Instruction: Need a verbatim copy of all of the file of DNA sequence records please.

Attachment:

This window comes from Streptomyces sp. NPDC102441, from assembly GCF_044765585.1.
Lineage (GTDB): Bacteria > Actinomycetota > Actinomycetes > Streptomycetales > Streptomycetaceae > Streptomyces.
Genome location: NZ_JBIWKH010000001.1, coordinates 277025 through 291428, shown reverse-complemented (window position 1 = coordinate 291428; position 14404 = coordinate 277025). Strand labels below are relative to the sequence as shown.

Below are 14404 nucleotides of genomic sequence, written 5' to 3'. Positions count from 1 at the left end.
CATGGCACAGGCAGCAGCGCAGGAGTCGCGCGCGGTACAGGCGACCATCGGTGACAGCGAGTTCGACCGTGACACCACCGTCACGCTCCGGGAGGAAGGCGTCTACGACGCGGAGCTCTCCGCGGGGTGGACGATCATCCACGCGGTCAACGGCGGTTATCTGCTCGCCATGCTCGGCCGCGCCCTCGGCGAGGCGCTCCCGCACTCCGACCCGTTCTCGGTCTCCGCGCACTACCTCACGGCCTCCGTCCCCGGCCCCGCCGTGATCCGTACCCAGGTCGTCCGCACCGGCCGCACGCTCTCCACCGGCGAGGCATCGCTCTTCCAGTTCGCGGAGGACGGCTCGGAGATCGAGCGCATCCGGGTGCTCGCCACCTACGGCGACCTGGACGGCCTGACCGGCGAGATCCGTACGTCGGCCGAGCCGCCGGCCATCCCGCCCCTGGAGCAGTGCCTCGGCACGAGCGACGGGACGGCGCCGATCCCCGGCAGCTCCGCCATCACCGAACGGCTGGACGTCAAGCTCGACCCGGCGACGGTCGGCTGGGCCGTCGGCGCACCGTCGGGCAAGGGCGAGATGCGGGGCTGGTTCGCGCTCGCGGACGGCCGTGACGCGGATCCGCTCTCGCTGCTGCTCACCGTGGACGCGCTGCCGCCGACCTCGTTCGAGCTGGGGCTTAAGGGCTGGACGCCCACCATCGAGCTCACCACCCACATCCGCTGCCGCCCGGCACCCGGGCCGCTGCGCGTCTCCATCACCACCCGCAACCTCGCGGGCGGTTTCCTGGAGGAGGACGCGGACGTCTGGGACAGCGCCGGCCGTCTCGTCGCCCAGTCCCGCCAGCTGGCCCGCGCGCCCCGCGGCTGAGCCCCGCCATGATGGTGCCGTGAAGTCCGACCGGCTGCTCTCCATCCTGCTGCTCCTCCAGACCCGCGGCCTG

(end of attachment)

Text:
This window comes from Streptomyces sp. NPDC102441, from assembly GCF_044765585.1.
Lineage (GTDB): Bacteria > Actinomycetota > Actinomycetes > Streptomycetales > Streptomycetaceae > Streptomyces.
Genome location: NZ_JBIWKH010000001.1, coordinates 277025 through 291428, shown reverse-complemented (window position 1 = coordinate 291428; position 14404 = coordinate 277025). Strand labels below are relative to the sequence as shown.

Below are 14404 nucleotides of genomic sequence, written 5' to 3'. Positions count from 1 at the left end.
CATGGCACAGGCAGCAGCGCAGGAGTCGCGCGCGGTACAGGCGACCATCGGTGACAGCGAGTTCGACCGTGACACCACCGTCACGCTCCGGGAGGAAGGCGTCTACGACGCGGAGCTCTCCGCGGGGTGGACGATCATCCACGCGGTCAACGGCGGTTATCTGCTCGCCATGCTCGGCCGCGCCCTCGGCGAGGCGCTCCCGCACTCCGACCCGTTCTCGGTCTCCGCGCACTACCTCACGGCCTCCGTCCCCGGCCCCGCCGTGATCCGTACCCAGGTCGTCCGCACCGGCCGCACGCTCTCCACCGGCGAGGCATCGCTCTTCCAGTTCGCGGAGGACGGCTCGGAGATCGAGCGCATCCGGGTGCTCGCCACCTACGGCGACCTGGACGGCCTGACCGGCGAGATCCGTACGTCGGCCGAGCCGCCGGCCATCCCGCCCCTGGAGCAGTGCCTCGGCACGAGCGACGGGACGGCGCCGATCCCCGGCAGCTCCGCCATCACCGAACGGCTGGACGTCAAGCTCGACCCGGCGACGGTCGGCTGGGCCGTCGGCGCACCGTCGGGCAAGGGCGAGATGCGGGGCTGGTTCGCGCTCGCGGACGGCCGTGACGCGGATCCGCTCTCGCTGCTGCTCACCGTGGACGCGCTGCCGCCGACCTCGTTCGAGCTGGGGCTTAAGGGCTGGACGCCCACCATCGAGCTCACCACCCACATCCGCTGCCGCCCGGCACCCGGGCCGCTGCGCGTCTCCATCACCACCCGCAACCTCGCGGGCGGTTTCCTGGAGGAGGACGCGGACGTCTGGGACAGCGCCGGCCGTCTCGTCGCCCAGTCCCGCCAGCTGGCCCGCGCGCCCCGCGGCTGAGCCCCGCCATGATGGTGCCGTGAAGTCCGACCGGCTGCTCTCCATCCTGCTGCTCCTCCAGACCCGCGGCCTG